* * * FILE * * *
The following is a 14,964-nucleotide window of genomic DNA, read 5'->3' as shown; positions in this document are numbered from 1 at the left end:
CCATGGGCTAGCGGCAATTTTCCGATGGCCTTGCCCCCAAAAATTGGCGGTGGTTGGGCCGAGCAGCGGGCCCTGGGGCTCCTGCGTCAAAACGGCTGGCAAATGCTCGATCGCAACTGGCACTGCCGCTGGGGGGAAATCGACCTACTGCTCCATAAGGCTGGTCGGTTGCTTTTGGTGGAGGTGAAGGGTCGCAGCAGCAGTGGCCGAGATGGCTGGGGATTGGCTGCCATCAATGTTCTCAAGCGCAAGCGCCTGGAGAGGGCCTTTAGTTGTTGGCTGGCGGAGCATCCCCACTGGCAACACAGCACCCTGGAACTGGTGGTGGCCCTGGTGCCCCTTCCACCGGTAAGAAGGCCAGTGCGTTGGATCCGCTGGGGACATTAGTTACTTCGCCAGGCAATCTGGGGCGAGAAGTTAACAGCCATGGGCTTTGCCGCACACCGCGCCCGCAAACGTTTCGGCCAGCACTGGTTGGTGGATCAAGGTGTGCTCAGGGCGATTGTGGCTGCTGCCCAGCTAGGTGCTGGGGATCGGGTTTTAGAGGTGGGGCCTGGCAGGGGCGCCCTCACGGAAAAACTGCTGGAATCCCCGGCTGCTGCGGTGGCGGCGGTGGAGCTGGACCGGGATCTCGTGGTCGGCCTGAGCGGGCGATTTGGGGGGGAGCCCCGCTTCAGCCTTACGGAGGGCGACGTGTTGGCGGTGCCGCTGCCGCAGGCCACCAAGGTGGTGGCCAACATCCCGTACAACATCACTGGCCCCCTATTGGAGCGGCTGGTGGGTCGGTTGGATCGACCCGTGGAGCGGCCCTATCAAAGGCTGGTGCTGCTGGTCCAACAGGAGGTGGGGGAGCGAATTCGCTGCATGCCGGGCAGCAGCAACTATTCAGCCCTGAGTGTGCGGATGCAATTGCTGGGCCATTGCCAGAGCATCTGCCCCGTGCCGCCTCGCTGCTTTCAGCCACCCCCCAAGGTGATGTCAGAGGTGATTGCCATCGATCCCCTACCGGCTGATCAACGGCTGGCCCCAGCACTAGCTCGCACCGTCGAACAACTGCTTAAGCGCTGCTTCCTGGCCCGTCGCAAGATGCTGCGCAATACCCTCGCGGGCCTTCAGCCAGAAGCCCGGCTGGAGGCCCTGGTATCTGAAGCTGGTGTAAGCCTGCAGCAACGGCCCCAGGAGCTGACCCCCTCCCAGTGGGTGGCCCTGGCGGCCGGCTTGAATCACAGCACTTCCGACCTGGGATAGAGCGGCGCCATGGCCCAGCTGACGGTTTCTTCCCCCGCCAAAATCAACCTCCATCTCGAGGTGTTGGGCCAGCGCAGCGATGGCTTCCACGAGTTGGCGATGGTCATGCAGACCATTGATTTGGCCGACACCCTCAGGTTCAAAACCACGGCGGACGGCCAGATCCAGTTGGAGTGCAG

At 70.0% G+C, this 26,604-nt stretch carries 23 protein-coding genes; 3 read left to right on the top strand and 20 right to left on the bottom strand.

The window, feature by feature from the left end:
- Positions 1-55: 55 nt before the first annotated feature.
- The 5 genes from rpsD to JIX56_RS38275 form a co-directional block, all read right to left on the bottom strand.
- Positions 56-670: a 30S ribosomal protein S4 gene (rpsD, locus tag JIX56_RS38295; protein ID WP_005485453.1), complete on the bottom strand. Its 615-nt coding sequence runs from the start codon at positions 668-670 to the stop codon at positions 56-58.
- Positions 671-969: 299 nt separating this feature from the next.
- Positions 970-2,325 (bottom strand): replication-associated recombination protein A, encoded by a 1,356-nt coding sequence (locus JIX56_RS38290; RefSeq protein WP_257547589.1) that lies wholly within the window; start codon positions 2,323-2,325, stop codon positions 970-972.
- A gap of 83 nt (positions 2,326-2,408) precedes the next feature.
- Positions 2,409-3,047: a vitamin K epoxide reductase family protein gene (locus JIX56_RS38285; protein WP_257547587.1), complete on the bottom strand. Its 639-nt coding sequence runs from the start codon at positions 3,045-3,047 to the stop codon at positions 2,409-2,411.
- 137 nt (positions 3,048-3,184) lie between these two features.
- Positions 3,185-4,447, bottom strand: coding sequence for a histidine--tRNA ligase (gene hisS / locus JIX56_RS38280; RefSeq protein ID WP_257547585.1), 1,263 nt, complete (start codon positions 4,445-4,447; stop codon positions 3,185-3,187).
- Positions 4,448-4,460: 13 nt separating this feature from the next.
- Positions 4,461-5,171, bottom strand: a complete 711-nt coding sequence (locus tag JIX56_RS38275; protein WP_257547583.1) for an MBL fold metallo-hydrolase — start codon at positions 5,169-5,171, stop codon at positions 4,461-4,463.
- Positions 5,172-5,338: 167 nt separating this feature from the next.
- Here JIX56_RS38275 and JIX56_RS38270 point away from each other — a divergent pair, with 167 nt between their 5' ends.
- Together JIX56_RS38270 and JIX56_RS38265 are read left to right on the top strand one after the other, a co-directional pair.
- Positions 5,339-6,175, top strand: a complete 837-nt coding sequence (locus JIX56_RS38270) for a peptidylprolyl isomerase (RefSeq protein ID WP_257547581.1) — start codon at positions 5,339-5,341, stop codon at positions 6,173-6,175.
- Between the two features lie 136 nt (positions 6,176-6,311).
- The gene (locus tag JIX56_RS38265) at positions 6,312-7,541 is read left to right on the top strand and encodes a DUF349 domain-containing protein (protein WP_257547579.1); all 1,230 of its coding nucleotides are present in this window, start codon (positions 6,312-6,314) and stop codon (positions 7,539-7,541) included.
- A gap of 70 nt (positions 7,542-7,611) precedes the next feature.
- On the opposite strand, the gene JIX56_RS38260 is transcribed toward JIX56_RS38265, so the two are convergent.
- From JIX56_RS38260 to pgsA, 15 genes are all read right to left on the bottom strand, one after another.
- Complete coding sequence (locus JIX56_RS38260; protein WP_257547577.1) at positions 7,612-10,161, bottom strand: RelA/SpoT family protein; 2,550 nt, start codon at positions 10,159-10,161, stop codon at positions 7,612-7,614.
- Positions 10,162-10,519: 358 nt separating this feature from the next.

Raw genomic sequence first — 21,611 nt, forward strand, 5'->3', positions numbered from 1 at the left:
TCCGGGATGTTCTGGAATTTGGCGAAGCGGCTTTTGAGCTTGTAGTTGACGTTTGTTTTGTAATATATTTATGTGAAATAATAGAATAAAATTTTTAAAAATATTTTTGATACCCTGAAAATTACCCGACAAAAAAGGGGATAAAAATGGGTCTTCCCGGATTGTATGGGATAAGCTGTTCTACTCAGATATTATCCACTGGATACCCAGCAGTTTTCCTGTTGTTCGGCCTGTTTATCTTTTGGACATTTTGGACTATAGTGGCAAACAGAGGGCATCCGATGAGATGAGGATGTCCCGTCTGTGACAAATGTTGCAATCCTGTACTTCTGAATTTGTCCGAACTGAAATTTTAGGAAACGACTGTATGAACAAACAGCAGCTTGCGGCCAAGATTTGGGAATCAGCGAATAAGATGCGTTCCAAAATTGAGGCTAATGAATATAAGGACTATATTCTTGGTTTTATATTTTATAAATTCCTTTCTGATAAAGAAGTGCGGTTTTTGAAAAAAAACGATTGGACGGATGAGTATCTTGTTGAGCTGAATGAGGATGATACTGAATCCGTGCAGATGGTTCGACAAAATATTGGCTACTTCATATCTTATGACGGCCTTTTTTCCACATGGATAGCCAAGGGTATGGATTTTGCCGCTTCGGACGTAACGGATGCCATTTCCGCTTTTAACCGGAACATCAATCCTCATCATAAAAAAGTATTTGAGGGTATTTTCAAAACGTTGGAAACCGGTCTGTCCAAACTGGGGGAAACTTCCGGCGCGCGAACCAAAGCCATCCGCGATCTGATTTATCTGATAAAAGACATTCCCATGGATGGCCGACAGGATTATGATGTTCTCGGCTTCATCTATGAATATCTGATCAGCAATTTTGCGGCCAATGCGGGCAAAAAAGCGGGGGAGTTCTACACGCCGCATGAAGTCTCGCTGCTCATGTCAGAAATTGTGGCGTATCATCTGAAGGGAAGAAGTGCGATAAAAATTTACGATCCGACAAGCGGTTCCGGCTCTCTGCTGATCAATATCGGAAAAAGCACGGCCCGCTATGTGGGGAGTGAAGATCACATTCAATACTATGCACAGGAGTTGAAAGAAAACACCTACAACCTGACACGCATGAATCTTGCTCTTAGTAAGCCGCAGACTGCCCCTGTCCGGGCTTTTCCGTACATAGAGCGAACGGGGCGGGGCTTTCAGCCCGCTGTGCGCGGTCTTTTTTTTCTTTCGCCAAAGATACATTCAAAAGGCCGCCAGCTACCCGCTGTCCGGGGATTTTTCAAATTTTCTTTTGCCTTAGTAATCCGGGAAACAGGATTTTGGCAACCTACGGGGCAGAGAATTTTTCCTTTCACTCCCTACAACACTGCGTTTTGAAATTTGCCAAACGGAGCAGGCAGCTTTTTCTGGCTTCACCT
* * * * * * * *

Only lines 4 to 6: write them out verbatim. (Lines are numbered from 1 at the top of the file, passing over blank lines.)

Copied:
The window, feature by feature from the left end:
- Positions 1-55: 55 nt before the first annotated feature.
- The 5 genes from rpsD to JIX56_RS38275 form a co-directional block, all read right to left on the bottom strand.